Final Fantasy games on mobile tend to fall into one of two categories.They’re either expensive-for-mobile ports of the console classics or free-to-play exercises in nostalgia, pulling characters together from throughout the series in the hopes that people will shell out money to chase their favorites. Dissidia Final Fantasy OO (Free) belongs more to the latter category, but it’s also decidedly less cynical than you might expect and could even rate as a real treat for those who simply can’t get enough of the franchise.
Though it shares the first word of its title with the console fighting game Dissidia Final Fantasy NT, OO (which stands for Opera Omnia, in case you need that info to win a trivia contest sometime) goes its own way in terms of gameplay experience as a traditional RPG and tells its own story to boot. The backstory here involves warring deities, who have built their own world and forces warriors from many other realms to fight nonstop. Finally worn out, they discover a safe haven of sorts only to find that mysterious portals called Torsions are letting in monsters that threaten to spill back into the connected worlds and destroy everything. The less nasty of the two gods, Materia, charges one Mog with the task of rounding up heroes of light to turn back the monsters, seal up the Torsions and set things right.
It’s actually a pretty good setup to introduce characters from various Final Fantasy games and get them to team together for the common good, to say nothing of a common art style. You start with four heroes — Warrior of Light (Final Fantasy), Vivi (Final Fantasy IX), Rem (Final Fantasy Type-0) and Sazh (Final Fantasy XIII) — but you can recruit more to your team within the first chapter of the game, probably in the first 10 to 15 minutes of play. This isn’t a gacha grab, at least when it comes to characters.
The absence of an energy system or other similar time restraint is welcome, and while there are literal gates that stand in your way at points until you meet certain conditions, you have some freedom in terms of the order you tackle the quests in each chapter. Some advance the story, others are side quests that offer better rewards if you have specific heroes on your team, and still others set you on a path to add someone new to your roster. There weren’t any events active at launch, but there’s a place for them on the world map and reason to believe those would be the most obvious way to add content down the road.
Since every FF game needs to have a battle gimmick to call its own, this one takes the Bravery concept from NT and adopts it to turn-based RPG combat. When it’s a character’s turn to act, you have the option to use a Bravery or HP based-attack, as well as one of up to two special abilities. The amount of HP damage you can do depends on how much Bravery you have saved up, so the flow of battle consists of weakening enemies with Bravery attacks until they enter a break state (which assures critical hits) and you can finish them off quickly with HP attacks. Timing is important because every HP attack takes your Bravery all the way down to zero.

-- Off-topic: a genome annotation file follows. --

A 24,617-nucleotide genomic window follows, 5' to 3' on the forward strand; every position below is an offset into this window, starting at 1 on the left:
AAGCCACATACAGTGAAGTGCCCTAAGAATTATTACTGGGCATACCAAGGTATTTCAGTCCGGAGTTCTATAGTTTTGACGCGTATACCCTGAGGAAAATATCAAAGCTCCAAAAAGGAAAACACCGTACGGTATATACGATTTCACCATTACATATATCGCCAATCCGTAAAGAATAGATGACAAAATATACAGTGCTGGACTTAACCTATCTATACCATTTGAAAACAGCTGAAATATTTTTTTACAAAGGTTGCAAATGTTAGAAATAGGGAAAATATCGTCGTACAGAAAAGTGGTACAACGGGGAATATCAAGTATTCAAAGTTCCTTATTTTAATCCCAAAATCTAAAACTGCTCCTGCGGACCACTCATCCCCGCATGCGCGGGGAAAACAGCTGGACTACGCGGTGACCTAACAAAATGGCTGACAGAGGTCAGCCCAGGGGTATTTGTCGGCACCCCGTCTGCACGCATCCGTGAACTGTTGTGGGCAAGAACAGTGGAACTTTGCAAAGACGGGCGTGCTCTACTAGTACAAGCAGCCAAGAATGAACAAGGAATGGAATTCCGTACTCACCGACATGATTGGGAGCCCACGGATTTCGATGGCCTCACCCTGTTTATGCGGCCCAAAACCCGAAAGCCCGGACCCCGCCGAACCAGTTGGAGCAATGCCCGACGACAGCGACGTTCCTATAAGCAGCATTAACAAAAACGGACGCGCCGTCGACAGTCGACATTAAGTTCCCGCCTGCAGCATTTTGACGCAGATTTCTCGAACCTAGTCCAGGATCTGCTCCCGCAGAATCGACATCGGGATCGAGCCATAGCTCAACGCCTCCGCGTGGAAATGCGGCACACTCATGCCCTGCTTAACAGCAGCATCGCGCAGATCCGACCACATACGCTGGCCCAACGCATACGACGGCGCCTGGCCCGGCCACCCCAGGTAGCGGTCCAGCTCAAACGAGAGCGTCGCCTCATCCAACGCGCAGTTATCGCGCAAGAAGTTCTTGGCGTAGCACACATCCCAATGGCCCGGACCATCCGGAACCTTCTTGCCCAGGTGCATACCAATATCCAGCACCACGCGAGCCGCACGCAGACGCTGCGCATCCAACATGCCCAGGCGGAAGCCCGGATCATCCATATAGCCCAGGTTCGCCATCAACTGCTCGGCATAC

There are other familiar twists that come into play, including elemental weaknesses and powerful summons, but except for the battles with the large, imposing, beautifully rendered bosses, there aren’t many times in the first few hours that you’ll have to strategize too carefully. Once you’ve got the Bravery system down to a science, even rotating characters to level them up at roughly the same speed will see you in plenty of easy fights, many of which you can win without more than one character taking any damage. A stirring challenge for the tactical side of your brain this is not, though clearing all of the quests in a chapter does unlock a hard mode which is, well, harder.
That’s even truer if you’ve got the game’s most powerful weapons, and since Koei Tecmo and Square Enix aren’t just giving us a mobile RPG with hours of free content out of the goodness of their hearts, those are dependent on random draws fueled by premium currency. Still, the game is pretty generous about giving you ways to earn it, including some stages that don’t even have any fighting, daily achievements, and events. The idea is to match the characters up with the weapons for which they are most famous, making them even more formidable than they would be with normal gear.
Even if the gameplay doesn’t grab you, there’s a chance you might be won over by the story and character interactions that make up a surprisingly large part of the overall Dissidia Final Fantasy OO experience. As the cast grows with each new chapter, it’s not hard to pick out something and nod your head in agreement with the script, from Zidane hitting on most of his female teammates to Cecil questioning whether there’s enough good in him to be on the right side to Yuffie trying to steal stuff from the others. The ever so slightly exaggerated character models tie years worth of games together, as do the familiar strains of Final Fantasy themes that so many of us know by heart.
So while Dissidia Final Fantasy OO is definitely fan service, it’s not only that, and that fact alone elevates it above some of the other F2P FF titles we’ve seen come through the App Store. If you’ve got a soft spot in your heart for the personalities from the world’s most famous RPG series and want to see them all come together in a way that doesn’t insult your intelligence, this is worth a download to see if you enjoy the rest of what it has to offer as well.